Niamey: The protests against Charlie Hebdo's Prophet Muhammad cartoons raged for second day in Niger raising the death toll to 10 as five more people succumbed to the violence perpetrated by angry rioters who burned churches and attacked cops.
Even as security has been beefed up across Europe in wake of deadly Charlie Hebdo attacks on Jan 7 that killed 12 people, people across Muslim countries like Algeria, Pakistan, Somalia, etc have been erupting in anger over a fresh Prophet Muhammad cartoon published by the French weekly last Wednesday that showed a tearful Prophet holding the sign “Je suis Charlie”.
Niger, which is a former French colony predominantly inhabited by Muslims, too witnessed angry demonstrations as rioters set churches ablaze.
Riots raged in Niger capital Niamey as over a thousand youths armed with bars and axes set alight churches and attacked a police station as well, killing five – all civilians.
Police used tear gas to tackle the protesters who hurled stones at them in return.Fresh deaths on Saturday came after five people were killed in the town of Zinder on Friday.
According to a Reuters report, President Mahamadou Issoufou said that five people died after demonstrations in the capital city of Niamey on Saturday. The victims were inside churches and bars that were set ablaze, he said.
Speaking in a televised address, the President said that those who were attacking churches and killing their Christian compatriots, “understand nothing of Islam”.
"Those who pillage religious sites and profane them, those who persecute and kill their Christian compatriots or foreigners who live on our soil, have understood nothing of Islam," he said.
The president however added that he also shared the disgust of Muslims who felt offended by the caricatures of the Prophet Mohammad and that freedom of expression should not mean liberty to insult religious beliefs.
Issoufou joined a march in Paris last weekend alongside French President Francois Hollande, in the wake of a gun attack that killed 12 people at the offices of satirical weekly Charlie Hebdo,
Iranian judicial authorities on Saturday banned a daily newspaper for publishing a front-page headline that allegedly indicated support for Charlie Hebdo. Mohammad Ghoochani, chief editor of the daily Mardom-e-Emrooz, or Today's People, told the semi-official Tasnim news agency that his paper had been ordered closed. The paper's Tuesday edition featured a front-page article with a headline that quoted filmmaker and activist George Clooney as saying "I am Charlie Hebdo." However the accompanying article did not actually express support for Clooney's statement, nor for the magazine itself.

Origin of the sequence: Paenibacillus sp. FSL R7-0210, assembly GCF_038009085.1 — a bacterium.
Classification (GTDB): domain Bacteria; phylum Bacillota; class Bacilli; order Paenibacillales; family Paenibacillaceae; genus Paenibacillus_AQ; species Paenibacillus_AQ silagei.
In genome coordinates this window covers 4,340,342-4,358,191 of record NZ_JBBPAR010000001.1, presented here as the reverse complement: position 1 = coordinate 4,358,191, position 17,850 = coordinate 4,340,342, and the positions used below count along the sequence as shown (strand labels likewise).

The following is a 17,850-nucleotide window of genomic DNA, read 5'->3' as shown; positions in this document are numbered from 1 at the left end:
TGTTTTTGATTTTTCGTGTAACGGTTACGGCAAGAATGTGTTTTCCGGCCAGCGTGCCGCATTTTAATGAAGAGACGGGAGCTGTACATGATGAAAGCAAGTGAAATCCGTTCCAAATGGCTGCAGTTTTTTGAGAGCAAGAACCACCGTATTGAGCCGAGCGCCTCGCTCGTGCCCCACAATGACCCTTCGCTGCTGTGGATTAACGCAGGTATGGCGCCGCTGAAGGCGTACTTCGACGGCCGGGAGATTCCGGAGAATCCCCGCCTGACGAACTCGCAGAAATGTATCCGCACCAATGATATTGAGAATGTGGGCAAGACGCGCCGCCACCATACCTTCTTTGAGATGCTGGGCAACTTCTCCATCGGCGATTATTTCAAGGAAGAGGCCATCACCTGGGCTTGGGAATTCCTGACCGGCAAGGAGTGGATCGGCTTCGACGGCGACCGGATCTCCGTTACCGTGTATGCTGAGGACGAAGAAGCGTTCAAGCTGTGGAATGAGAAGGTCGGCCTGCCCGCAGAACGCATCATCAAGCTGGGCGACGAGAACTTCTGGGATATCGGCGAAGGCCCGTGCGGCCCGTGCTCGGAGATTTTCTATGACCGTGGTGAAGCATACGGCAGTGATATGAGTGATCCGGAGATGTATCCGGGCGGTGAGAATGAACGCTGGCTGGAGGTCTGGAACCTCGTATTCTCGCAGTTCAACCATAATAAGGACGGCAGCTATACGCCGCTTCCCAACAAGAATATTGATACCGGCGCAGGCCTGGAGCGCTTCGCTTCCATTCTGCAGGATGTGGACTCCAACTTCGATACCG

The Iranian government has publicly condemned both the attack on Charlie Hebdo and the magazine itself, calling the continued publishing of Muhammad caricatures "provocative" and an insult to Islam.
Elsewhere in the Muslim world on Saturday, Afghanistan's President Ashraf Ghani condemned Charlie Hebdo, calling the newest cover image of Prophet Muhammad a blasphemous and irresponsible act.
Protesters also demonstrated in front of the French Embassy in the Yemeni capital of Sanaa, as well as in the Pakistani city of Karachi. In Egypt, the Islamist Noor Party denounced the latest Charlie Hebdo cover on its French-language Facebook page. "Just as the Noor Party rejects the assault on civilians and the negative effects it has for all Muslims of Europe, it also rejects this barbaric, irresponsible act under the name of freedom of expression," the statement declared.
In Gaza City, the capital of the Gaza Strip, unknown vandals scrawled graffiti on the walls of the French Cultural Center. In addition to statements praising the Prophet Muhammad and declaring him off-limits for ridicule or satire, the vandals also wrote: "To hell, to a miserable destiny, French journalists."
Many Muslims have expressed disgust at the deadly assault on the magazine's Paris office by Islamic extremists who killed 12 people. However many also remain deeply offended by the magazine's record of publishing cartoons lampooning the Prophet Muhammad. Those passions were further inflamed this week when the magazine's first issue following the attack carried a cover cartoon depicting Muhammad holding a "Je Suis Charlie" sign.
According to mainstream Islamic tradition, any physical depiction of the Prophet Muhammad — even a respectful one — is considered blasphemous.
With Agency Inputs